In allusion to what economist call ‘’perspective (or long-term) planning the document referred to the Ten-year period as merely one phase in the development of the country which has been going on steadily for many years and will continue beyond the decade with which the plan had a budget of £ 75.0 million.
The most comprehensive national development plan designed for the country was the Seven-Year Development Plan (1963/64 – 1969/70) at a cost of £ 1,016 Million.
The Plan called a public investment programme and emphasis was placed on the ‘’the growth of the productive economy in all its aspects.
The plan was thus represented the first-ever attempt at quantifying economic growth and its relationship to improving the living standards of Ghanaians.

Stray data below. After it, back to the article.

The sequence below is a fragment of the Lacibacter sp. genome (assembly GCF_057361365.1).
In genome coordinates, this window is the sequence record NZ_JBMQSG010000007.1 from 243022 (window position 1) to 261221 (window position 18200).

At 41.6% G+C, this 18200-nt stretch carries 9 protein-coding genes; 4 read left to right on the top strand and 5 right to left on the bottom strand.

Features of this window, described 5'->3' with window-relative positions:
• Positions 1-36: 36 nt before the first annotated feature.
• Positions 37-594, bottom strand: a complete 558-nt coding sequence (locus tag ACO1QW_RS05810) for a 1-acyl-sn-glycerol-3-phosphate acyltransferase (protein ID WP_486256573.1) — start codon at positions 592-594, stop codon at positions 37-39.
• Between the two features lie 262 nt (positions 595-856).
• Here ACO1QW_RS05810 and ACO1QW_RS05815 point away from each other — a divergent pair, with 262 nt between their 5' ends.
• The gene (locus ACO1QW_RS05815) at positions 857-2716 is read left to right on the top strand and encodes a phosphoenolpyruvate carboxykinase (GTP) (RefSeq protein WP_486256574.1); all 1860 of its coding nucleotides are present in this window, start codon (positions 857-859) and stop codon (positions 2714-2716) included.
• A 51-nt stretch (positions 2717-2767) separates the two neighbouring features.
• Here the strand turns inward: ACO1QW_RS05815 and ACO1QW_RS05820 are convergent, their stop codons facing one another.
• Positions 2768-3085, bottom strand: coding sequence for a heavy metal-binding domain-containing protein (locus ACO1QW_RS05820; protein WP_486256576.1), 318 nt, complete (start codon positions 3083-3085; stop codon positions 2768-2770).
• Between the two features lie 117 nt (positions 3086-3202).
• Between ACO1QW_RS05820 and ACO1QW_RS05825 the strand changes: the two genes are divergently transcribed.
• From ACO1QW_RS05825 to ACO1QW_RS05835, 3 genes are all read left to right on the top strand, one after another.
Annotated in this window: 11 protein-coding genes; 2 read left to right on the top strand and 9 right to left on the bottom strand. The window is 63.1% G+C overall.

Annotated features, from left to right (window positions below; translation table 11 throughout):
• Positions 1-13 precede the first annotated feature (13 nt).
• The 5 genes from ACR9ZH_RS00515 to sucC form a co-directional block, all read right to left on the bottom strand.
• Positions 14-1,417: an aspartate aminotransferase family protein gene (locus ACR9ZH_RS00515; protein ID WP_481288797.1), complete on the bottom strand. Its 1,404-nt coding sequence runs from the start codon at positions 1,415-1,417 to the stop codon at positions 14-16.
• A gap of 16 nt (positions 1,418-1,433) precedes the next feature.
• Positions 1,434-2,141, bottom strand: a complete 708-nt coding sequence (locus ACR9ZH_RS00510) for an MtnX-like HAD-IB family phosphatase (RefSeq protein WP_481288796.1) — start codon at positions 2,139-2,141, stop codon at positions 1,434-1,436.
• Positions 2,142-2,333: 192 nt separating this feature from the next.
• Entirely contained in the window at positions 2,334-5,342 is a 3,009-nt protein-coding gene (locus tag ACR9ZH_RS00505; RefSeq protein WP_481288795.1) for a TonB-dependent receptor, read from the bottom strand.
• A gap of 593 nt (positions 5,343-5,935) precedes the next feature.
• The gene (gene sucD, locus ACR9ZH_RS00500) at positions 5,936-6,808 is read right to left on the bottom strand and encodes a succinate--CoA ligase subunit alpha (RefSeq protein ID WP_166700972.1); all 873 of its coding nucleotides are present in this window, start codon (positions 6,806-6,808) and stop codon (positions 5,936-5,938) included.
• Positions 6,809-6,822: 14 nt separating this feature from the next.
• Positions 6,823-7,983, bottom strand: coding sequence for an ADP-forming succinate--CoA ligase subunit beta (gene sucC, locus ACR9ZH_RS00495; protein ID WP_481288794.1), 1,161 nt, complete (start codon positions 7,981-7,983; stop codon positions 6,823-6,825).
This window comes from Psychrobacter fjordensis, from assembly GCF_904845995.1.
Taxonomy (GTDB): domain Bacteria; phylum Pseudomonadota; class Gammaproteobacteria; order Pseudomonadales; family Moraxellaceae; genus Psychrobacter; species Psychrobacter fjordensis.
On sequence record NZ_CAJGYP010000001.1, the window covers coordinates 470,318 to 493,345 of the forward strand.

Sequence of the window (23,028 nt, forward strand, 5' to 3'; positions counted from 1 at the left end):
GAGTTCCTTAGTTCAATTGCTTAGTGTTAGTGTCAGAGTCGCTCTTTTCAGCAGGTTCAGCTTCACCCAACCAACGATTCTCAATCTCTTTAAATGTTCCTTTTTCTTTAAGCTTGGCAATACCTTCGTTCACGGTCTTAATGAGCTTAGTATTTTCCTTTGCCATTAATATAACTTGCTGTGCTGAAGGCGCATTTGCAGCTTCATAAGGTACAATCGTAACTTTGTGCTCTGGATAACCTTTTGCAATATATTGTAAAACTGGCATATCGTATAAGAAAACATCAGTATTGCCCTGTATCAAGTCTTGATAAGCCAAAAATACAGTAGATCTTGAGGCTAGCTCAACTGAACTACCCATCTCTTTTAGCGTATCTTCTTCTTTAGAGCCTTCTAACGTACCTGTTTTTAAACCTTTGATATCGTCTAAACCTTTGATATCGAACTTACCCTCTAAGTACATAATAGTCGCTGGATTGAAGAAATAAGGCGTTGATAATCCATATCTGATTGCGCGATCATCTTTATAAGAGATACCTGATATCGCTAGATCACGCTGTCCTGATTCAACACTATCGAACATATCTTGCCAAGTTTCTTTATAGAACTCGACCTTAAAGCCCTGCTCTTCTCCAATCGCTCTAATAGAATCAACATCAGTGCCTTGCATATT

It is significant to know that the present National Development Planning Commission (NDPC) was established under Articles 86 and 87 of the 1992 Constitution as part of the Executive.
The National Development Planning Commission Act 1994 (Act 479) and the National Developmental Planning (system) Act 1994 (Act 480) provide the core legal frame work for the establishment of the Commission and the performance of its functions. Article 86 stipulates the composition of the Commission as follows:
- The Chairman shall be appointed by the President in consultation with the Council Of State.
- The Minister responsible for Finance and such as ministers of state as the President may appoint.
- The government statistian.
- The Governor of the Bank of Ghana.
- One representative from each region of Ghana appointed by the Regional Co-ordinating Councils of the regions and